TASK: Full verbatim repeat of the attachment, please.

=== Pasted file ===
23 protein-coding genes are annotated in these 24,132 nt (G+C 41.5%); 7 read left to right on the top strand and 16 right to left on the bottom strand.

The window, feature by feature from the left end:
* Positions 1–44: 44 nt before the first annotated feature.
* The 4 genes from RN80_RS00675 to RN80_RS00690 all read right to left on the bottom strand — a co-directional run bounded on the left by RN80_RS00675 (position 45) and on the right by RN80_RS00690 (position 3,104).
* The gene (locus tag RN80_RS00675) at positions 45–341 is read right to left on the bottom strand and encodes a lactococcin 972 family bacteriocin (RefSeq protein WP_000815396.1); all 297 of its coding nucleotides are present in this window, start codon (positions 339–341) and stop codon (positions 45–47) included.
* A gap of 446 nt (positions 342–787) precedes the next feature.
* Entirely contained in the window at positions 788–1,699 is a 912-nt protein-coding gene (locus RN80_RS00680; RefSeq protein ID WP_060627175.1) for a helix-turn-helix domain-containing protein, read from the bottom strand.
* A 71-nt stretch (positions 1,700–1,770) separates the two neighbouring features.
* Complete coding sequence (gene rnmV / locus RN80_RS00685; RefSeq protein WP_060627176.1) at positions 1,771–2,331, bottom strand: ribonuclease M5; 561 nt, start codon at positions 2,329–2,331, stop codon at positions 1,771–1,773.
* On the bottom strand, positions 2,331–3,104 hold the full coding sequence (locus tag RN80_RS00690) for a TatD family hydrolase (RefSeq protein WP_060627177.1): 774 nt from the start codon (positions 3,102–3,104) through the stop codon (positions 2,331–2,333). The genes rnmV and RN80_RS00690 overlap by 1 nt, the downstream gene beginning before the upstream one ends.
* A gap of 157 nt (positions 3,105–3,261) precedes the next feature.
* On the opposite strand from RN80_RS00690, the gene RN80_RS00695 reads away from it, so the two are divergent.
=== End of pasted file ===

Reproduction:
23 protein-coding genes are annotated in these 24,132 nt (G+C 41.5%); 7 read left to right on the top strand and 16 right to left on the bottom strand.

The window, feature by feature from the left end:
* Positions 1–44: 44 nt before the first annotated feature.
* The 4 genes from RN80_RS00675 to RN80_RS00690 all read right to left on the bottom strand — a co-directional run bounded on the left by RN80_RS00675 (position 45) and on the right by RN80_RS00690 (position 3,104).
* The gene (locus tag RN80_RS00675) at positions 45–341 is read right to left on the bottom strand and encodes a lactococcin 972 family bacteriocin (RefSeq protein WP_000815396.1); all 297 of its coding nucleotides are present in this window, start codon (positions 339–341) and stop codon (positions 45–47) included.
* A gap of 446 nt (positions 342–787) precedes the next feature.
* Entirely contained in the window at positions 788–1,699 is a 912-nt protein-coding gene (locus RN80_RS00680; RefSeq protein ID WP_060627175.1) for a helix-turn-helix domain-containing protein, read from the bottom strand.
* A 71-nt stretch (positions 1,700–1,770) separates the two neighbouring features.
* Complete coding sequence (gene rnmV / locus RN80_RS00685; RefSeq protein WP_060627176.1) at positions 1,771–2,331, bottom strand: ribonuclease M5; 561 nt, start codon at positions 2,329–2,331, stop codon at positions 1,771–1,773.
* On the bottom strand, positions 2,331–3,104 hold the full coding sequence (locus tag RN80_RS00690) for a TatD family hydrolase (RefSeq protein WP_060627177.1): 774 nt from the start codon (positions 3,102–3,104) through the stop codon (positions 2,331–2,333). The genes rnmV and RN80_RS00690 overlap by 1 nt, the downstream gene beginning before the upstream one ends.
* A gap of 157 nt (positions 3,105–3,261) precedes the next feature.
* On the opposite strand from RN80_RS00690, the gene RN80_RS00695 reads away from it, so the two are divergent.